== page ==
BMPR2, the type 2 Bone Morphogenetic Protein (BMP) Receptor, plays essential roles in mammalian development and homeostasis. The adult role played by BMPR2 signaling emerged as a result of the identification of mutations in the BMPR2 gene in familial forms of pulmonary arterial hypertension in humans. While BMP signaling is implicated in blood vessel development, the specific molecular connections between receptor activation and intracellular signaling and gene expression are poorly understood. To better understand how loss of BMPR2 causes abnormal BMP signaling, defective blood vessel growth in living animals, we have used zebrafish (ZF) to explore BMP signaling in vascular development. Loss of BMPR2 in ZF causes (a) abnormal blood vessel development and growth, (b) increased Smad-1/5/8 and ERK1/2 activity, and (c) decreased expression of wntl 1 and b-catenin1. To provide new insights into the role of BMP signaling in vascular development, we will (Aim 1) characterize blood vessel abnormalities caused by loss of BMPR2;
(Aim 2) assess receptor defects which cause abnormal signaling, and (Aim 3) explore key downstream signaling changes in ERK and wnt caused by loss of BMPR2. Acquisition of the skills and experience necessary to complete the research plan will provide a solid foundation for the candidate to develop a career as an independent physician-scientist specializing in cardiovascular developmental biology. To facilitate the emergence of the PI as an independent investigator, a career development plan is proposed which includes scientific and career mentorship from an advisory committee of accomplished scientists;participation in relevant seminars, courses, and national meetings;and the provision of protected research time. The application capitalizes on extensive expertise, exceptional resources, and a highly collaborative environment present both at the Massachusetts General Hospital and Harvard Medical School. Health Relevance: BMPs are used generally by cells and organisms to coordinate growth and homeostasis, and specifically have important roles in blood vessel growth and development. Loss of BMPR2 disrupts normal development and causes abnormal vascular homeostasis. In humans, mutations in BMPR2 cause pulmonary hypertension. This study uses ZF to understand how defective BMPR2 causes disorders of blood vessel growth and function, to better understand its role in development and disease.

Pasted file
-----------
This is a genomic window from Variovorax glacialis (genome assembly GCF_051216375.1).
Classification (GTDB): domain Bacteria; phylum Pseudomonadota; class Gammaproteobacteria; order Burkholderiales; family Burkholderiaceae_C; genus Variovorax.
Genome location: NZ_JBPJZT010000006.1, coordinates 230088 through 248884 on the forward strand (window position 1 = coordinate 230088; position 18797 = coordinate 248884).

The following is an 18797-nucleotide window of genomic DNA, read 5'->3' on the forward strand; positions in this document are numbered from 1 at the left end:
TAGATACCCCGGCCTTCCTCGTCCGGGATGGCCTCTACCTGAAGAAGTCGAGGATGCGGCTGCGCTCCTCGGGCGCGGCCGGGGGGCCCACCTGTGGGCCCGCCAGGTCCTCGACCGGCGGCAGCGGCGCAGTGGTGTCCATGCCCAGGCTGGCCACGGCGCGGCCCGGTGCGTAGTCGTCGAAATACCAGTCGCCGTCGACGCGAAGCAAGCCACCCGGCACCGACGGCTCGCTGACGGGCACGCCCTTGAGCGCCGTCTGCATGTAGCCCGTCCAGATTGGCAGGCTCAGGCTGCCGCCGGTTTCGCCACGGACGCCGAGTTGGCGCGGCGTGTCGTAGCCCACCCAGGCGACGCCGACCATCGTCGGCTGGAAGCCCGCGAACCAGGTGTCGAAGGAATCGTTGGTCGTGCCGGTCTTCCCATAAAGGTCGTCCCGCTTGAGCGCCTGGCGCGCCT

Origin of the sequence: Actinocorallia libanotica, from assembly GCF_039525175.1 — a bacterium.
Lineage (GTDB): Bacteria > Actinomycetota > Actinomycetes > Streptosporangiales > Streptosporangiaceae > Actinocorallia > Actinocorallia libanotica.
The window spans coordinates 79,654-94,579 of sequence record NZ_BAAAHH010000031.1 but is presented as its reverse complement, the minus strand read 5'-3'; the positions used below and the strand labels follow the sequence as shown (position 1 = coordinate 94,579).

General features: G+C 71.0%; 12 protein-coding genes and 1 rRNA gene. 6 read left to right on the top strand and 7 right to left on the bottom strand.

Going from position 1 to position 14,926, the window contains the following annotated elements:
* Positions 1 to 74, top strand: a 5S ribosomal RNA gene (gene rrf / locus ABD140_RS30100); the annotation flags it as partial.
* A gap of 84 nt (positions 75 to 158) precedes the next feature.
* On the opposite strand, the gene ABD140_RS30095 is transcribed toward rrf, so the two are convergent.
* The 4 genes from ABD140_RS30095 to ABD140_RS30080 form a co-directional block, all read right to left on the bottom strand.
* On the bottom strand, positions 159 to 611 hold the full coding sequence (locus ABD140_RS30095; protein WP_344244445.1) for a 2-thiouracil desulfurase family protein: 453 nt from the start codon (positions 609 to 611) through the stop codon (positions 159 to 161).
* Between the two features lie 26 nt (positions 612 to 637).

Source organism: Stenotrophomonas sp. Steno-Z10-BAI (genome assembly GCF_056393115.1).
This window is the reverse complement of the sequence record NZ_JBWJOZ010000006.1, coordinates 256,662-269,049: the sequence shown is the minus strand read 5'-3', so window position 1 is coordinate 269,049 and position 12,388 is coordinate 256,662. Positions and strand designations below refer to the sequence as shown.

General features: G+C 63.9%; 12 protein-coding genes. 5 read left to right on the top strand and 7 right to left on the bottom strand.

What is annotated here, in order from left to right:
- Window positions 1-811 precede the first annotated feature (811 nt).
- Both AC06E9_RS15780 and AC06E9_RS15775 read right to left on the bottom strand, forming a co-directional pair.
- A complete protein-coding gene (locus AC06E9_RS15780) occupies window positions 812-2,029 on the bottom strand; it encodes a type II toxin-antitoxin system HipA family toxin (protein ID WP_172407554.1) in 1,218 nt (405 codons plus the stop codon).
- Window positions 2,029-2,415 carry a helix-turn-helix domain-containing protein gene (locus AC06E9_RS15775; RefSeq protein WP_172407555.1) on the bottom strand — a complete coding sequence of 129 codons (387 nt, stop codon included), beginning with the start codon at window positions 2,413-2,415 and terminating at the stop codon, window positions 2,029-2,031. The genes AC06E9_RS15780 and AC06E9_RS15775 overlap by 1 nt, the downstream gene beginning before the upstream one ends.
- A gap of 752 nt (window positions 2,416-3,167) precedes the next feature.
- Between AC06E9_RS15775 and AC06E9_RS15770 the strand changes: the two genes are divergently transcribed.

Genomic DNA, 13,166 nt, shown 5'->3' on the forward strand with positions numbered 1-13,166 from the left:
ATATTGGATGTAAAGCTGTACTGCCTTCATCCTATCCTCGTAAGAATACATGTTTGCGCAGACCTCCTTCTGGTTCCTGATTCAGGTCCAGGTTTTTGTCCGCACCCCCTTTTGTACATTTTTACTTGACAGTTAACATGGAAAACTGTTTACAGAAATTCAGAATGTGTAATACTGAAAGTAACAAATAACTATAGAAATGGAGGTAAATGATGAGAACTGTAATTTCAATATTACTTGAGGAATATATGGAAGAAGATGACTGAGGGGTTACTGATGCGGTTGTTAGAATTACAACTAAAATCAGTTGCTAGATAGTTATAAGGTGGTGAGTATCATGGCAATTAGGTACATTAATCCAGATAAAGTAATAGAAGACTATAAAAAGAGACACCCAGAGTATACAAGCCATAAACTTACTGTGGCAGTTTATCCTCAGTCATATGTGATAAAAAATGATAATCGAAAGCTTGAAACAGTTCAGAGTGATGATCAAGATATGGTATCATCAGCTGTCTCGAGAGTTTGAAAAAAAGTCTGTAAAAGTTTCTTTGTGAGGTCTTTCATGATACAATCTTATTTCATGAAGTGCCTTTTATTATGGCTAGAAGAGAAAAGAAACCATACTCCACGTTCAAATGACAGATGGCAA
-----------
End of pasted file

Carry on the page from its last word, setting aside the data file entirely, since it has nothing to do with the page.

National Institute of Health (NIH)
National Heart, Lung, and Blood Institute (NHLBI)
Clinical Investigator Award (CIA) (K08)
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Special Emphasis Panel (ZHL1-CSR-N (F1))
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Carlson, Drew E
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Massachusetts General Hospital
United States
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